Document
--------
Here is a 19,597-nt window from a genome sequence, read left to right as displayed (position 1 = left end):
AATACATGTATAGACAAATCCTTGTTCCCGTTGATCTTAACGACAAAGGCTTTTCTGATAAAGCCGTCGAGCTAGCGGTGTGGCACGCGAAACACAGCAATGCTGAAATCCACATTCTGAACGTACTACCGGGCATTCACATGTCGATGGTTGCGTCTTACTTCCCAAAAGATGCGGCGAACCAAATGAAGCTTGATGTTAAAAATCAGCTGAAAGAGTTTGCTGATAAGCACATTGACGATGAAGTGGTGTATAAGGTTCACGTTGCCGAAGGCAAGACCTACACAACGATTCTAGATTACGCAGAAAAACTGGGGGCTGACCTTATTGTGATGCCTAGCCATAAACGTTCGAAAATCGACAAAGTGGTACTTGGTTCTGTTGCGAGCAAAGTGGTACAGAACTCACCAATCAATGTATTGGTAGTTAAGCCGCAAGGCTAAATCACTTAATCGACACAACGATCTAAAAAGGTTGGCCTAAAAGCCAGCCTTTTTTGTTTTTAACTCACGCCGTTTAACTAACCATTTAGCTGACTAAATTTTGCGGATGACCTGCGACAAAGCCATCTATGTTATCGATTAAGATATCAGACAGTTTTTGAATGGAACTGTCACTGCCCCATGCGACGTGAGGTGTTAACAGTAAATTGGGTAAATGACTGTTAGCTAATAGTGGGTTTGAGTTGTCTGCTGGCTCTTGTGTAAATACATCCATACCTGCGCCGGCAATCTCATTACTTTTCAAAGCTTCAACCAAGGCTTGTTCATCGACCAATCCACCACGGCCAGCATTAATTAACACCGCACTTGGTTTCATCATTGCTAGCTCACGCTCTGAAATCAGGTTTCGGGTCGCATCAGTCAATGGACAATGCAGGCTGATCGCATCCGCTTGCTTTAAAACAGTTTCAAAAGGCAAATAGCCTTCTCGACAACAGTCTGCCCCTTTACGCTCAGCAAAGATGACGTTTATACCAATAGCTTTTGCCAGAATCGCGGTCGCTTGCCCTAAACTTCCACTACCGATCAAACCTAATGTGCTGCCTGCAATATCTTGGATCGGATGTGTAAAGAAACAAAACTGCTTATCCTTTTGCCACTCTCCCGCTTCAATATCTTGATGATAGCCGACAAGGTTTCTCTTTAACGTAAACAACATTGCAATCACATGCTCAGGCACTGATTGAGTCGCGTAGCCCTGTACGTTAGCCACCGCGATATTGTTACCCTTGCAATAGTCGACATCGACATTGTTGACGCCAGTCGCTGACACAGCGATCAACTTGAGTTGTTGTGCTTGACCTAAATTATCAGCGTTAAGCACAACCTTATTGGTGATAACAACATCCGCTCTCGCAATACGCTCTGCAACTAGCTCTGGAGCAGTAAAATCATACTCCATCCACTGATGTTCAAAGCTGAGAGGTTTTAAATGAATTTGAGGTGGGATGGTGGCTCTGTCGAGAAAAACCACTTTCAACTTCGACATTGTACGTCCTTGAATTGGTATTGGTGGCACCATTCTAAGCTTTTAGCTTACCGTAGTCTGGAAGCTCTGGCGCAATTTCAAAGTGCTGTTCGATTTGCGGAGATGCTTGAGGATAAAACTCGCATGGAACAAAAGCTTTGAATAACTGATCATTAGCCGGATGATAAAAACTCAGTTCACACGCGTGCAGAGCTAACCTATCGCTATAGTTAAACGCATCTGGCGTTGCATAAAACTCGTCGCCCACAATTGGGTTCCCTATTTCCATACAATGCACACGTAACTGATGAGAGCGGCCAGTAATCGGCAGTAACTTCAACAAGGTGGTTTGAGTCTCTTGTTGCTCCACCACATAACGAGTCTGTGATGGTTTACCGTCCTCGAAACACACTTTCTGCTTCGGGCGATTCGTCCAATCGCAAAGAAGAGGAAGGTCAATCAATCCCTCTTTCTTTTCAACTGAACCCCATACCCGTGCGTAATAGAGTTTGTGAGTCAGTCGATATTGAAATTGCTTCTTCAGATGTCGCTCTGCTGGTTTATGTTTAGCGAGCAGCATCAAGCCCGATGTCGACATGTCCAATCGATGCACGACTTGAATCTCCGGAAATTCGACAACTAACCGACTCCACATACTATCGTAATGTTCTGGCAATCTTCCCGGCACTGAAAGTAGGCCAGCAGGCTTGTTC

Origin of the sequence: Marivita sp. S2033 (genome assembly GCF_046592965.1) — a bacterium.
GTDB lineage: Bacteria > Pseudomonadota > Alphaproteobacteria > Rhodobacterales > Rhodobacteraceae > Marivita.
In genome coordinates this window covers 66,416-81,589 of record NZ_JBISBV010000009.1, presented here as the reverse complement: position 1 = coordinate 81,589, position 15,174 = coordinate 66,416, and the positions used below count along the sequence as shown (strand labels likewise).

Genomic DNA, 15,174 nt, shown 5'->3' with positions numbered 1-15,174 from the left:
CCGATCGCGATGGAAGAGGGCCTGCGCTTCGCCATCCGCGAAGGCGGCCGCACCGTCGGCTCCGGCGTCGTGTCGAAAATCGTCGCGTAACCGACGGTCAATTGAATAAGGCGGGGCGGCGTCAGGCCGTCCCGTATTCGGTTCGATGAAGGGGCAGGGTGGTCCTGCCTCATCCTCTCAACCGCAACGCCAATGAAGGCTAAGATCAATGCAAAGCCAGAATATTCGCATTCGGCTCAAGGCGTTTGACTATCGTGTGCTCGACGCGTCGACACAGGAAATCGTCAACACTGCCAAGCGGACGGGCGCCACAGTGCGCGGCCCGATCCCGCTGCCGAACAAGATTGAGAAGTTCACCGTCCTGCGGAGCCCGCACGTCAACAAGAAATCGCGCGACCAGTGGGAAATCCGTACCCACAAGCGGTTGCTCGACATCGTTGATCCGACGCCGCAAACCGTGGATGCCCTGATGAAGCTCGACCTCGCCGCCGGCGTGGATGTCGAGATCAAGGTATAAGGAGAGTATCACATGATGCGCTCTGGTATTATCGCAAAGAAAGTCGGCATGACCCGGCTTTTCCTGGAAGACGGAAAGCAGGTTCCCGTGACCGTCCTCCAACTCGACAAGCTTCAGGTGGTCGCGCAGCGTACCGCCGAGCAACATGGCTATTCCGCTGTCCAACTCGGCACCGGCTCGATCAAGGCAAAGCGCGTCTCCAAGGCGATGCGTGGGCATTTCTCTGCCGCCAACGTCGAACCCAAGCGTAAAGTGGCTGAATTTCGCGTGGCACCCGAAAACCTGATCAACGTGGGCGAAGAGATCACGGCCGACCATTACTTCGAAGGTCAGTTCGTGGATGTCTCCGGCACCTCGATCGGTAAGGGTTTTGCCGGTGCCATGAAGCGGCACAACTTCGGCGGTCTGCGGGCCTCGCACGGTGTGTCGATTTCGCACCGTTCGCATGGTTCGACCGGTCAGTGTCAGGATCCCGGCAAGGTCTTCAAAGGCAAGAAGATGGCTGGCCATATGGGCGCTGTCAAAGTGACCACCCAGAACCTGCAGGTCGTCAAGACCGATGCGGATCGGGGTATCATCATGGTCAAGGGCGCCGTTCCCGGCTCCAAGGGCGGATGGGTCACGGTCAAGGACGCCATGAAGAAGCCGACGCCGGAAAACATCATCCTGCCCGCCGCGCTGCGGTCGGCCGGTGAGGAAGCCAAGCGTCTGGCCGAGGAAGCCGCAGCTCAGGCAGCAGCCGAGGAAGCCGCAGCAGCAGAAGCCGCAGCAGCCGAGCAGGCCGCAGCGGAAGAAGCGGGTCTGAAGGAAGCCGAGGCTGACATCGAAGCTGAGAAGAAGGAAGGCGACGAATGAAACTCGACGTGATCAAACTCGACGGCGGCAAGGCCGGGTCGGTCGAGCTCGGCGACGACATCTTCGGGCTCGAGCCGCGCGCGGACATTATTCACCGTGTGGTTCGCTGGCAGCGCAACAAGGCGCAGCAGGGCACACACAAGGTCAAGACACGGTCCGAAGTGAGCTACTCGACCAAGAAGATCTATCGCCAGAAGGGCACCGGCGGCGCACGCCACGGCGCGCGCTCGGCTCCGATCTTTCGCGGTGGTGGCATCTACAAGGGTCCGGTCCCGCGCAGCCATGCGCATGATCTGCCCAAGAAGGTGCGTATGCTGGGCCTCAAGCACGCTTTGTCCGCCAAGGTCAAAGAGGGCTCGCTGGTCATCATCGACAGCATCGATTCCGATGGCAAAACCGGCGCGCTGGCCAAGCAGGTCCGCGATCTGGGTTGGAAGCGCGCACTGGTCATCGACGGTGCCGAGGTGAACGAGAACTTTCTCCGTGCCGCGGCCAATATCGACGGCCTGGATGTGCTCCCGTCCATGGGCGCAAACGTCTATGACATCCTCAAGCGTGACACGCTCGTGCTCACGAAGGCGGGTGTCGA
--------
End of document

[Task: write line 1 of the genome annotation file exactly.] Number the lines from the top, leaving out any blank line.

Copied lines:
Here is a 19,597-nt window from a genome sequence, read left to right as displayed (position 1 = left end):